Dear Parents,

I thought I’d write you a letter because as a parent I know that you worry.

Being a parent seems to come packaged with worry. Add school and education into the parenting package and the worrying goes up a gear!

The sad thing about it is; education shouldn’t be worrying. It shouldn’t be complicated. It shouldn’t cause suffering, but unfortunately this is often what happens – usually because of schools.

The concept of school is great. The idea that our children can go off and be with inspirational people who like and support them, who’ll develop their intelligence and their potential, in a place where they’ll have good friends and a great opportunity to grow. Where they’ll spend the next part of their lives after infancy gaining all they need to move into adult lives. And for many children this is what happens.

Unfortunately, for many, many others it doesn’t work out anything like that at all.

Firstly, our children sometimes come up against people in schools who are not so great and not so supportive, both adults and children alike.

Secondly, many children don’t have their talents, their optimum learning styles, or their individual intelligence appreciated, acknowledged even, or developed in a way that suits them.

Thirdly, school – what goes on there, the stressful environment, the way learning is set up for masses of children rather than catering for the needs of the individual, the emphasis on academics and belittling of other skills – really does not suit many children. It can make some desperately unhappy, others fail to thrive, remain well or reach their potential, and others become school phobic or downright ill. It can create ‘learning difficulties’ where there are none. And many children suffer simply from being among the same group of people whom they may not get on with day after day for many years of their lives. This does not harden the children to adult life as some like to believe for it is nothing like adult life. In adult life we have choice. What it does instead is destroy confidence and self-esteem without which children will not develop a good adult life.  The impact of this can be devastating.

No one can learn well or develop well in this kind of climate.

The silly thing is that learning is really quite simple. It’s just that schools, governments, strategies, testing, league tables, schemes, targets and an over loaded curriculum have complicated it. It has also become increasingly divided by the fact that parents have been made to feel they are not part of it and in some cases excluded from the partnership which their child’s education should really be.

Now, none of this is helpful to parents, or to children. And none of it is actually valid. Parents can help. Parents can be part of it. Parents are intelligent enough to help, as long as they are intelligent enough to care and get involved. And actually, many parents have more insight into their child than many teachers who have to concern themselves with masses of children and teaching them within the confines of a burdensome curriculum and the pressures of a school.

In fact some parents have got to the point now where rather than try and be part of the education that the government is providing, which seems to have so many unpleasant issues associated with it, they are removing their children from school and educating them themselves. In other words, home schooling.

Home schooling isn’t for everyone. You have to have the time and the energy to devote to it. But that’s the biggest hurdle – the educational bit is less of a mountain because, as I said, learning really is quite simple.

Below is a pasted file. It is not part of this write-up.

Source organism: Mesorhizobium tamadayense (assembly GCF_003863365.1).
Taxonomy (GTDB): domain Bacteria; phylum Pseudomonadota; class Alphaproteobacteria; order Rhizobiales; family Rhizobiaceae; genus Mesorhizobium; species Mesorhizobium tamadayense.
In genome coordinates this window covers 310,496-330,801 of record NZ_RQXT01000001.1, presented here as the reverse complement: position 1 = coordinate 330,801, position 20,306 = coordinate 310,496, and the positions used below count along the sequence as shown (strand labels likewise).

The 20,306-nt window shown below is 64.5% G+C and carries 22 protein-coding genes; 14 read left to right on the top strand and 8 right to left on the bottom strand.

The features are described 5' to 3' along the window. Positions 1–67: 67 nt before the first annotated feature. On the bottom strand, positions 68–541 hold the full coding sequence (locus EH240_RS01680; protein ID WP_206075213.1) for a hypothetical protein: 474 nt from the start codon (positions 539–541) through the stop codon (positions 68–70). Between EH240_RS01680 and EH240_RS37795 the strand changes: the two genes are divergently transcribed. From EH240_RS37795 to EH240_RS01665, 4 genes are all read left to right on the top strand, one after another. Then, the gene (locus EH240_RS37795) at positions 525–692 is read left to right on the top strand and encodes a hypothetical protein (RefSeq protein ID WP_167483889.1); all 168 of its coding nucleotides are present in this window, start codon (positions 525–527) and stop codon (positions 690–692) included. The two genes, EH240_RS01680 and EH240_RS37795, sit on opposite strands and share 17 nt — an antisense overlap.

Most parents are unaware that children can learn in many different ways – not just the way they do it in school. Children can develop in many different ways – not just the way it happens in a throng of other school children. And children can grow into adulthood without ever having to suffer in the name of education. Many home educating families, whose children are moving onto university and work, are now proving that.

Now, I’m not necessarily advocating home education. But neither am I advocating school.

What I am advocating is that you stick up for your child’s right to a good education. One that suits them and makes them happy. And I’m advocating that you stick up for your children’s rights to have their individual needs respected and attended to whether they are in school or not. I’m encouraging you to make sure that your child’s educational experience is a happy one, which is also their right.

Many parents think that private schooling is the answer to failing state schools. This doesn’t really help, it just creates a divide. And many parents think that happiness isn’t the point.

But the real simple truth is that happy children learn well!

And it’s time to be demanding change, demanding that schools are happy places for our children to be, not academic hot-houses, before our children stop learning at all, as so many are doing.

Change can be accomplished by asking both more and less of our schools: More care, less stress; more emphasis on personal development, less curriculum pressure; more caring staff, less strategies; more importance attached to individual strengths, less importance attached to league tables; more humanity, less cloning of our kids through standardisation of their abilities.

Despite some brilliant schools and brilliant teachers some schools fail to provide for the most simplest of needs of our children. And sometimes we fail as parents to expect the simplest of things from schools. We should really expect of schools that:

–          First and foremost they are happy places for our kids to be

–          Children’s individual learning needs are met, their talents recognised and developed

–          Children have choice and control over what happens to them

–          They have good relationships

–          They are shown respect in return for being respectful themselves

–          They do not suffer in any way, are not bullied, humiliated, degraded, shamed or hurt

–          They progress and develop and move towards successful outcomes that are relevant to them not just the school statistics

–          They are treated as equals, not as inferior

–          They are treated as an individual human being in a humane way.